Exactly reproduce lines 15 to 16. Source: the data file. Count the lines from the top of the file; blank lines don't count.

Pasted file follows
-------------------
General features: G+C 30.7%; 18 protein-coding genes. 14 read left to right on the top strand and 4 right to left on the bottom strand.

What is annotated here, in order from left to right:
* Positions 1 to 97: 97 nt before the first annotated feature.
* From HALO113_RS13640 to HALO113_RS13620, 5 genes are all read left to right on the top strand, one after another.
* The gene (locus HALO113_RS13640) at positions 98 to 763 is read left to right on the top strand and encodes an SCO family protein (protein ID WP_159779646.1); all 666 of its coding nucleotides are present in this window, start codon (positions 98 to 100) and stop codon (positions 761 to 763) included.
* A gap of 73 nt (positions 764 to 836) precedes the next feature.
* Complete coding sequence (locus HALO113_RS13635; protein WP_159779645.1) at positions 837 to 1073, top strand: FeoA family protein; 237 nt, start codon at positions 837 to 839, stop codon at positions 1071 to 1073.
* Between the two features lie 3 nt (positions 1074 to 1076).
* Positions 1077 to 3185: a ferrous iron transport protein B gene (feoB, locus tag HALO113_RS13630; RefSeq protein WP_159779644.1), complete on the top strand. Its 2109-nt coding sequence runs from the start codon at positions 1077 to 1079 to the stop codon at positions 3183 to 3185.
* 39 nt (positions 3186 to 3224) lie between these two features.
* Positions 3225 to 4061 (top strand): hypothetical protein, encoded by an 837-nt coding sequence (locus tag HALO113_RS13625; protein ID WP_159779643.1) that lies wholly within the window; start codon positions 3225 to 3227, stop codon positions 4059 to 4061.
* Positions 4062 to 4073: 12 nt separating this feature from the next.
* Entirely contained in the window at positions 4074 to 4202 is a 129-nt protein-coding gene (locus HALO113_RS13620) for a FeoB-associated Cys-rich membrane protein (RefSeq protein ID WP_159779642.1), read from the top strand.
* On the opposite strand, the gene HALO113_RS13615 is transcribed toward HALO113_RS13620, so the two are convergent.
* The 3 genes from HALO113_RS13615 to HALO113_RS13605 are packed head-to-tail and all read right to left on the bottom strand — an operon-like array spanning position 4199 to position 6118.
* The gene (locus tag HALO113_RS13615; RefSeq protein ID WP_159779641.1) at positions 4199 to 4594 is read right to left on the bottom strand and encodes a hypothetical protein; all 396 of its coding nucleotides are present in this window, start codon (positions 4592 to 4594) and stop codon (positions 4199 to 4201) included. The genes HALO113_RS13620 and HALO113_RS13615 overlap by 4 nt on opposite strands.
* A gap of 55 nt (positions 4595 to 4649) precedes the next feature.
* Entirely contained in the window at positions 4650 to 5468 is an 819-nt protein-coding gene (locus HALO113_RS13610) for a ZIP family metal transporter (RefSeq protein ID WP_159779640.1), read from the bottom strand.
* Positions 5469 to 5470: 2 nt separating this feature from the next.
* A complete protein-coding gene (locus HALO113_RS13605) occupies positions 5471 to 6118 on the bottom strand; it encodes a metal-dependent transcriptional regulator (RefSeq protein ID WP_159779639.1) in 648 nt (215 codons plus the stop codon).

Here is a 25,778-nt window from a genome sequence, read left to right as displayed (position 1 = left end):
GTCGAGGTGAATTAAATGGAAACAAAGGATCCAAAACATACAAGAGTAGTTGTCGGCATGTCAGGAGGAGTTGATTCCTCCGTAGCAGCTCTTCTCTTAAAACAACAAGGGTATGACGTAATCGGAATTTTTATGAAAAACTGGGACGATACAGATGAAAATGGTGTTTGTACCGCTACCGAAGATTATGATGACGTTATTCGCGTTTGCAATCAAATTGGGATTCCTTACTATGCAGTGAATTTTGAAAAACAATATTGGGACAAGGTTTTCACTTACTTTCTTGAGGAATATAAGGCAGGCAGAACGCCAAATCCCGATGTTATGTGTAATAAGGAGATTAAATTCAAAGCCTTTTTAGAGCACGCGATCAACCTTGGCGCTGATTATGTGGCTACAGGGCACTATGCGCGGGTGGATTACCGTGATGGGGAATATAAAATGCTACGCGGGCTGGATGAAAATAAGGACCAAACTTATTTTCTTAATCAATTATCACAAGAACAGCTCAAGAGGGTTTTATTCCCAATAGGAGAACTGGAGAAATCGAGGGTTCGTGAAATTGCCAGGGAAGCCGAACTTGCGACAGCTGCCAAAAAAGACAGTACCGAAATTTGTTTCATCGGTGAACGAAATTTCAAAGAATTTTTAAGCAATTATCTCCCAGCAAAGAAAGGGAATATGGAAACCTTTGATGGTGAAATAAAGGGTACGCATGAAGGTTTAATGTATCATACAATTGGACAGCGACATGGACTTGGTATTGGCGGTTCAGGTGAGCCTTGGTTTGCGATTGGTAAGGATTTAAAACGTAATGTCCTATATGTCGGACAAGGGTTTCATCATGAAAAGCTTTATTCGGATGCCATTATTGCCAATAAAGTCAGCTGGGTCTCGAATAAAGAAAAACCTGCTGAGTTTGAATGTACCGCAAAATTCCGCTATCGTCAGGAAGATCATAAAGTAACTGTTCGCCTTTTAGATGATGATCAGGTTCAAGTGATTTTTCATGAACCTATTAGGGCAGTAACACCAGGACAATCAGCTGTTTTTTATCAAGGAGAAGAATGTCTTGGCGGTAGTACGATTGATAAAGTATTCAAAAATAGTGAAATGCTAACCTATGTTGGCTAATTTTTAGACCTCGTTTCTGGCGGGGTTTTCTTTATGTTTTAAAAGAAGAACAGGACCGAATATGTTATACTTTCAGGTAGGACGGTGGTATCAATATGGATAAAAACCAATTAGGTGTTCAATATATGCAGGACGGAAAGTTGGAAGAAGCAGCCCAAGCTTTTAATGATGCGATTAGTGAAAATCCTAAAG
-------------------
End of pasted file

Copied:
* The 3 genes from HALO113_RS13615 to HALO113_RS13605 are packed head-to-tail and all read right to left on the bottom strand — an operon-like array spanning position 4199 to position 6118.
* The gene (locus tag HALO113_RS13615; RefSeq protein ID WP_159779641.1) at positions 4199 to 4594 is read right to left on the bottom strand and encodes a hypothetical protein; all 396 of its coding nucleotides are present in this window, start codon (positions 4592 to 4594) and stop codon (positions 4199 to 4201) included. The genes HALO113_RS13620 and HALO113_RS13615 overlap by 4 nt on opposite strands.